Cannabis companies are vying to be first of their kind to list on the London Stock Exchange after the UK financial watchdog last year gave the green light to manufacturers of products that use the drug for medical purposes.
Kanabo, which is developing a means to distribute cannabis-derived products for medical patients through vaporisers, is in talks with investors during a roadshow ahead of an expected initial public offering next month.
MGC Pharmaceuticals, which sells THC tinctures and is developing a cannabis-based epilepsy drug, is in the final stages of preparing to list in London and hopes to raise up to £5m.
The country legalised medicinal cannabis in 2018 but companies in the sector struggled to tap into the UK capital market owing to uncertainty over listing regulations. This prompted the Financial Conduct Authority to set out rules last September that would open the door to those providing the drug for medical use.
Tel Aviv-based Kanabo will be floated through a reverse takeover of a special purpose acquisition company (Spac) called Spinnaker Opportunities, which listed on the LSE in 2017.
Kanabo, which also sells products for CBD consumers in the UK and Germany, has been in talks with the FCA since the ruling. Although the start-up is still awaiting final approval from the regulator, founder Avihu Tamir said the FCA had given enough reassurance to proceed with the IPO plans.
Mr Tamir said the FCA had been “great” to work with and had provided clear guidance about what was needed to list in London.
The European medical cannabis market was valued at €330m in 2020, according to data provider Brightfield Group. The market for CBD, a cannabinoid that is not classified as a drug and can be sold over the counter, was valued at €1.4bn in the same year, according to Hanway Associates.
The money that MGC is looking to raise will be used to fund phase 2 clinical trials of its cannabis-based epilepsy drug as well as a phase 3 trial of a plant-based treatment for Covid-19 and other infectious diseases that give rise to pneumonia.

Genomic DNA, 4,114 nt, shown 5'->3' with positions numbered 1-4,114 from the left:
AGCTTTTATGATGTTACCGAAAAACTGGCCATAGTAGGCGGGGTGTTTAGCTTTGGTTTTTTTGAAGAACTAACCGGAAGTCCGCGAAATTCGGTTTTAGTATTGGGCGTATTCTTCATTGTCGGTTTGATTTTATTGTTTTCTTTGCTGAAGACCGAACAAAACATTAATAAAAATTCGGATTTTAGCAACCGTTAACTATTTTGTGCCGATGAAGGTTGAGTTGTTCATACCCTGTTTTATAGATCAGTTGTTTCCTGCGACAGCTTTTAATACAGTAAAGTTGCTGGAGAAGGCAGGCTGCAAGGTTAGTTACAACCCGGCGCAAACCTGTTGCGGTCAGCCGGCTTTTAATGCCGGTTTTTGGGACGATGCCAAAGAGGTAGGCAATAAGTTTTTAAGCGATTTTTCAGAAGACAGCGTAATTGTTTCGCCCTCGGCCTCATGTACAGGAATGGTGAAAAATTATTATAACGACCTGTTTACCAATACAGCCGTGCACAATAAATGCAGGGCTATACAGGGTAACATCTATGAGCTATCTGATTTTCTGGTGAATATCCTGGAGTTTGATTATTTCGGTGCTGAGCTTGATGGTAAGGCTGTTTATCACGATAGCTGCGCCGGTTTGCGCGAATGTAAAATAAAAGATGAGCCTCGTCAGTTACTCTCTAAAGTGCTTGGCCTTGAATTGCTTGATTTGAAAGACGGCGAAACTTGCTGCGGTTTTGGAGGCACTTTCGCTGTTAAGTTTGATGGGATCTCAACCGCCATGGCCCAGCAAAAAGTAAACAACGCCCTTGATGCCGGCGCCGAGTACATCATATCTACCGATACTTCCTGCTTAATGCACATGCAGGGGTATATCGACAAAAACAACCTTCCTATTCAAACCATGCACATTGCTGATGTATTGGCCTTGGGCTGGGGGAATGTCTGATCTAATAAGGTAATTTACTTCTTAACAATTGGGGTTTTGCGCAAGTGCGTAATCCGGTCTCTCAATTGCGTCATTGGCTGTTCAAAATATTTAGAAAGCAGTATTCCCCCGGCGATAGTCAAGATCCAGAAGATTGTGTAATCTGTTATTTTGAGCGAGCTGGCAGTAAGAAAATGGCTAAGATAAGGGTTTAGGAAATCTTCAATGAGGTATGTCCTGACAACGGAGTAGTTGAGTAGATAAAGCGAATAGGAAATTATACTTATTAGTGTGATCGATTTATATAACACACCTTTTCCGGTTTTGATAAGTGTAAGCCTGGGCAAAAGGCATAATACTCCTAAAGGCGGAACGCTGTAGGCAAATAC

“Most of our operations and manufacturing is in Europe, so it makes sense to have the base here, and the LSE is one of the largest stock exchanges in the world,” said MGC Pharma’s chief executive Roby Zomer.
The company, which was founded in 2015, had originally turned to Australia for funding as the cannabis market in Europe at that time was in its infancy.
Emmac, one of Europe’s largest cannabis groups, has also previously flagged its intention to float in London.
Antonio Costanzo, co-founder and chief executive, told the Financial Times that “we have a few options on the table and one is listing in London”, adding that the FCA’s announcement last year had been “welcome”.
The second licence under UK rules — and the first in more than 20 years — has also recently been granted to grow medical marijuana on a commercial basis. Jersey-based start-up Northern Leaf was in December awarded the permit to grow cannabis for medical use by the government of Jersey under UK Home Office rules. It plans to start supplying drugmakers in the UK, Denmark, Germany, Spain and Portugal by the end of this year.
“Demand is increasing globally and the market is currently undersupplied,” said Campbell Dunlop, chief executive.